Fats Waller is the greatest jazz pianist ever with art Tatum
He was an excellent and much copied jazz pianistnow considered one of the very best who ever played in the stride style. He also had a touch that varied from subtle and extremely light to very powerful. He was a master of dynamics and tension and release. But it was his singing, songwriting, and his lovable, roguish stage personality that sold his hundreds of recordings for RCA Victor, in a day when much of society did not recognize jazz as "serious" music. He played with many performers, from Gene Austin to Erskine Tate to Adelaide Hall, but his greatest success came with his own five- or six-piece combo, "Fats Waller and his Rhythm". Fats Waller was such an impressive and talented pianist that he came to the attention of the rich and famous- sometimes whether he wanted to or not. Fats Waller was in Chicago in 1926 and, upon leaving the building where he was performing, Waller was kidnapped by four men, who bundled him into a car and drove off. The car later pulled up outside the Hawthorne Inn, owned by infamous gangster Al Capone. Fats was ordered inside the building, to find a party in full swing. With a gun against his back, Waller was pushed towards a piano, whereupon the gangsters demanded he start playing. A terrified Waller suddenly realized he was the "surprise guest" at Al Capone's birthday party. Soon comforted by the fact that he wouldn't die, Waller played, according to rumor, for three days. When he left the Hawthorne Inn, he was very drunk, extremely tired, and had earned thousands of dollars in cash given to him by Capone himself and by party-goers as tips. Among his songs are "Squeeze Me" (1919), "Keepin' Out of Mischief Now", "Ain't Misbehavin'" (1929), "Blue Turning Grey Over You", "I've Got a Feeling I'm Falling" (1929), "Honeysuckle Rose" (1929), and "Jitterbug Waltz" (1930). He collaborated successfully with the Tin Pan Alley lyricist Andy Razaf for a number of years. Waller also composed stride piano display pieces such as "Handful of Keys", "Valentine Stomp" and "Viper's Drag." His songs have become standards of the jazz repertoire.
Waller made a successful tour of the British Isles in the late 1930s, and appeared in one of the earliest BBC Television broadcasts. While in Britain, Waller also recorded a number of songs for EMI on their Compton Theatre organ located in their Studios in St John's Wood, London. He appeared in several feature films and short subject films, most notably "Stormy Weather" in 1943, which was released only months before his death.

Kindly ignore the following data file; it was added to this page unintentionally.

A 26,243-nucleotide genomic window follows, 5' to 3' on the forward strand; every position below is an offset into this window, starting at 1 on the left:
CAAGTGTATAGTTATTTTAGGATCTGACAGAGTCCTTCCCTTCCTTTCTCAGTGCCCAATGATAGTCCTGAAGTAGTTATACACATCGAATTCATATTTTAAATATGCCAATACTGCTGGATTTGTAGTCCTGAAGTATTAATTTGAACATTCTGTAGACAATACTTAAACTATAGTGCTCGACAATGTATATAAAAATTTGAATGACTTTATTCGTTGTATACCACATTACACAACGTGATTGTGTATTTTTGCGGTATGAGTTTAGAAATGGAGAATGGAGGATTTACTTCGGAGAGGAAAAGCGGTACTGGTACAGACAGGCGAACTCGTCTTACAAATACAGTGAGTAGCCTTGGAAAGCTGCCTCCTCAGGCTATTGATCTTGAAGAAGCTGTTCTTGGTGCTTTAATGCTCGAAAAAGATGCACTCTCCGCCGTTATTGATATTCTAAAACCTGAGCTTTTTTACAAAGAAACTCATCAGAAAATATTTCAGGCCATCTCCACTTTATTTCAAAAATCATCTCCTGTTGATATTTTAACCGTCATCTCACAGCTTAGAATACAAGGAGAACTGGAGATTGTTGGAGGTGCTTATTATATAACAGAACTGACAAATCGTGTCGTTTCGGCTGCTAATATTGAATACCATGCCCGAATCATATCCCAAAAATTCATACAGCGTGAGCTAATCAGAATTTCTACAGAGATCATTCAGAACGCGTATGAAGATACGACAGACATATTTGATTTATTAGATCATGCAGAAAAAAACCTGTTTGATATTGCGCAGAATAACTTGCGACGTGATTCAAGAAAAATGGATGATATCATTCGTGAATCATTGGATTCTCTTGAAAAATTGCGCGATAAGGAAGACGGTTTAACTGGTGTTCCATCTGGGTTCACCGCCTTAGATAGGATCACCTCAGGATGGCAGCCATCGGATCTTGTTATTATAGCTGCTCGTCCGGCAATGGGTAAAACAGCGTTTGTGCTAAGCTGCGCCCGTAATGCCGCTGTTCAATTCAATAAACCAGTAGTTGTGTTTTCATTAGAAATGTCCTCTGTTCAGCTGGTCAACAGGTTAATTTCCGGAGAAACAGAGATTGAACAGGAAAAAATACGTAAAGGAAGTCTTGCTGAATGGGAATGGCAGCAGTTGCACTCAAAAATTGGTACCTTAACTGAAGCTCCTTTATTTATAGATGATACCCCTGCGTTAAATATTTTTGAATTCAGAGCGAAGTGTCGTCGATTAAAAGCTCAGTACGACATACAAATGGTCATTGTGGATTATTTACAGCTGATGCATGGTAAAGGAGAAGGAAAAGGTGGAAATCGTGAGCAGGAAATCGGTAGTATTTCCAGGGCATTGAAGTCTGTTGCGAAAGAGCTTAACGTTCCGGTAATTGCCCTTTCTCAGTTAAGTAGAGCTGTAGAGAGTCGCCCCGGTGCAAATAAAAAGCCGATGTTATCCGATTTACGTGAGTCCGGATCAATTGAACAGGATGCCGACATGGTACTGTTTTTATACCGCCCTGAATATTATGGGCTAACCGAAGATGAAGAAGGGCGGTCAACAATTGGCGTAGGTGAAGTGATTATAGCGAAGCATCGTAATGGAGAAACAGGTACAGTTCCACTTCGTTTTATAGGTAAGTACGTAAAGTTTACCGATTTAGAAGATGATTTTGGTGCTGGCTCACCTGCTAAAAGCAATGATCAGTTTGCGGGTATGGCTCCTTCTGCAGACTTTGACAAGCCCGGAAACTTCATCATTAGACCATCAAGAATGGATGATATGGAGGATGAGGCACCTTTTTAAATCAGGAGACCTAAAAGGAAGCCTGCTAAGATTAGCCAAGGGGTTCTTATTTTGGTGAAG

For his hit Broadway show, "Hot Chocolates", with Razaf he wrote "What Did I Do (To Be So Black and Blue)?" (1929) which became a hit for Louis Armstrong. This song, a searing treatment of racism, black and white, calls into question the early accusations of "shallow entertainment" ignorantly leveled at both Armstrong and Waller.
Waller could read and write music well (from his classical keyboard studies) and would even, on occasion, perform organ works of Bach for small groups. He left his stamp on many per-bop jazz pianists. Count Basie and Erroll Garner, for example, would have sounded very different absent the Waller sound. Today, Dick Hyman, Mike Lipskin, Louis Mazatier and other jazz pianists perform in the Waller idiom. Although the stride style, like all jazz, must be learned primarily by ear, many scholars have transcribed his brilliant improvisations from old recordings and radio broadcasts, in sheet music form. The pianist and keyboard professor Paul Posnak produced transcriptions of 16 of Waller's greatest solos, published by Hal Leonard, which Posnak uses in concerts worldwide.Fats Waller is the greatest if i can someday use a time machine then i would like to meet him.
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